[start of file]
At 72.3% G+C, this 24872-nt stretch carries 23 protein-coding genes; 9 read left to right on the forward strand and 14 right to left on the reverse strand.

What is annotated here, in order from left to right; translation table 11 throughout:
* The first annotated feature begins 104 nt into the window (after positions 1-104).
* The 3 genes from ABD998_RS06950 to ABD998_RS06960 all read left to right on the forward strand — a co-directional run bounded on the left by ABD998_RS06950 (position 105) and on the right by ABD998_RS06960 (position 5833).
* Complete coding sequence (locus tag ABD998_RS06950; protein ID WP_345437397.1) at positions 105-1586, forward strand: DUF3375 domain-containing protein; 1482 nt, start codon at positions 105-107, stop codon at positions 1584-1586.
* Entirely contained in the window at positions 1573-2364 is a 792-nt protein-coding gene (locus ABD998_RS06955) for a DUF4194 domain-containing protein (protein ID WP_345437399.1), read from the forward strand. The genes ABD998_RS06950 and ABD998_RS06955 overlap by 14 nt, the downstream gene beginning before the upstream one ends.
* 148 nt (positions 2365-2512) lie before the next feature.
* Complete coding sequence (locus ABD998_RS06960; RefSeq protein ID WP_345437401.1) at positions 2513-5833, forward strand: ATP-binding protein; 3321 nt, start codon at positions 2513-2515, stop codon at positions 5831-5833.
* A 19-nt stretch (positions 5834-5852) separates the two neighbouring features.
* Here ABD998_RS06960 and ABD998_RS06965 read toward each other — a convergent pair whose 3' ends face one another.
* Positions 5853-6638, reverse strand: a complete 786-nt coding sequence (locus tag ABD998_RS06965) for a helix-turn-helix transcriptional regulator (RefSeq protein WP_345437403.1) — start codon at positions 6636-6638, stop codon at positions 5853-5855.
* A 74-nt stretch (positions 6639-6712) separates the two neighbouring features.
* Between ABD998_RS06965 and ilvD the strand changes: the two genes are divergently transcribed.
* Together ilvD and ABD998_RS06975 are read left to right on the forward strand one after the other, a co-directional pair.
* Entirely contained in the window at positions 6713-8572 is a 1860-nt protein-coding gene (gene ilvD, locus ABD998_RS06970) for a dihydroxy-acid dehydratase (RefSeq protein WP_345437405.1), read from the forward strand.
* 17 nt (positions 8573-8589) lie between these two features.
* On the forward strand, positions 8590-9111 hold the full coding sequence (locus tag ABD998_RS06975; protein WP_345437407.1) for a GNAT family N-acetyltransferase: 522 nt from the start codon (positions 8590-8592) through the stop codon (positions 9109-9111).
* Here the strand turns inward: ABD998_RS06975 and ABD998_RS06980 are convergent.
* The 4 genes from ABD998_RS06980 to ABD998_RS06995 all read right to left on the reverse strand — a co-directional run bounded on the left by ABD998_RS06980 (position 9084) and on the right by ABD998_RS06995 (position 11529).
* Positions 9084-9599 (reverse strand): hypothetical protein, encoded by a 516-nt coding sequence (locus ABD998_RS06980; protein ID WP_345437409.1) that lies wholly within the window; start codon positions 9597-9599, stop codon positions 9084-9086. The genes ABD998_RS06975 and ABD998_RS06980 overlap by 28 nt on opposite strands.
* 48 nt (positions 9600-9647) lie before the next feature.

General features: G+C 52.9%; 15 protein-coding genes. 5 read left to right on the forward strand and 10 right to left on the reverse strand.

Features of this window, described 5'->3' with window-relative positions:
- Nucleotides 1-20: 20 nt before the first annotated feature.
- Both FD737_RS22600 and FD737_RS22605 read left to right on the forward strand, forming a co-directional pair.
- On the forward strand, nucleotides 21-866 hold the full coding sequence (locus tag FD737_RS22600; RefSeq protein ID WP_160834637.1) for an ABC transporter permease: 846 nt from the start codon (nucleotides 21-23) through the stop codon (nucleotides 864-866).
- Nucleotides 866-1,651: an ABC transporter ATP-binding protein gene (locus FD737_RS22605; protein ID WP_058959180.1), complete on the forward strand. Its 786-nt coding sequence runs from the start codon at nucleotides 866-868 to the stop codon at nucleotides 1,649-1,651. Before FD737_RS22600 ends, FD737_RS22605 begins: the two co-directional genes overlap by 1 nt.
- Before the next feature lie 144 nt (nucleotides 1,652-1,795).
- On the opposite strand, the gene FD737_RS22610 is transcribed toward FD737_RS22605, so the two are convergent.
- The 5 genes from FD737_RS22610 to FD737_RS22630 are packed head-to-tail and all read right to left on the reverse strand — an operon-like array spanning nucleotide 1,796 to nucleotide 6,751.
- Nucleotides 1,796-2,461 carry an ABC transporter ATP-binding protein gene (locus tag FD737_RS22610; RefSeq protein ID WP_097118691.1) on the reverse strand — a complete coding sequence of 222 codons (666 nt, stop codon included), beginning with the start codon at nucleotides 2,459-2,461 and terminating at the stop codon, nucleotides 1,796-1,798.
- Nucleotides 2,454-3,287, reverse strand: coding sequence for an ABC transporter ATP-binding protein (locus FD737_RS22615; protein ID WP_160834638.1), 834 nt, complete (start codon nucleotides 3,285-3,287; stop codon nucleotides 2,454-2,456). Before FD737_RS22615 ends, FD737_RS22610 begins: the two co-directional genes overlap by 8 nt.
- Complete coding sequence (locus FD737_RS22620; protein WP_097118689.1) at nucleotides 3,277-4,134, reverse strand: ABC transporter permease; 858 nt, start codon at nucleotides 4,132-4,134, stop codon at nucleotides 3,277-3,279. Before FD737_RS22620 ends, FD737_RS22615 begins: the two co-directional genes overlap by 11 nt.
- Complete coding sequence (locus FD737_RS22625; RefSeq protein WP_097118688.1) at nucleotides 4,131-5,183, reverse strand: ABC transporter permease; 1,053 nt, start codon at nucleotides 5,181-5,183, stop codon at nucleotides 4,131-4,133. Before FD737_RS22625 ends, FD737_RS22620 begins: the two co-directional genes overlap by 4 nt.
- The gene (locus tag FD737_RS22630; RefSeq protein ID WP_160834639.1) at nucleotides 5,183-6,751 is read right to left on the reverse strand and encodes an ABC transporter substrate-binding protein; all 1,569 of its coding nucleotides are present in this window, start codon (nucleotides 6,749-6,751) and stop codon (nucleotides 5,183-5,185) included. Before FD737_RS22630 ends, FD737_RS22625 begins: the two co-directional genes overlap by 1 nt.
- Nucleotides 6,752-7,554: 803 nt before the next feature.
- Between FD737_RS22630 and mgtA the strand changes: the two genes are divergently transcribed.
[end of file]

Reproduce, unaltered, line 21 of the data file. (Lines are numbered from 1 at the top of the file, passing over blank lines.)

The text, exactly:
* 48 nt (positions 9600-9647) lie before the next feature.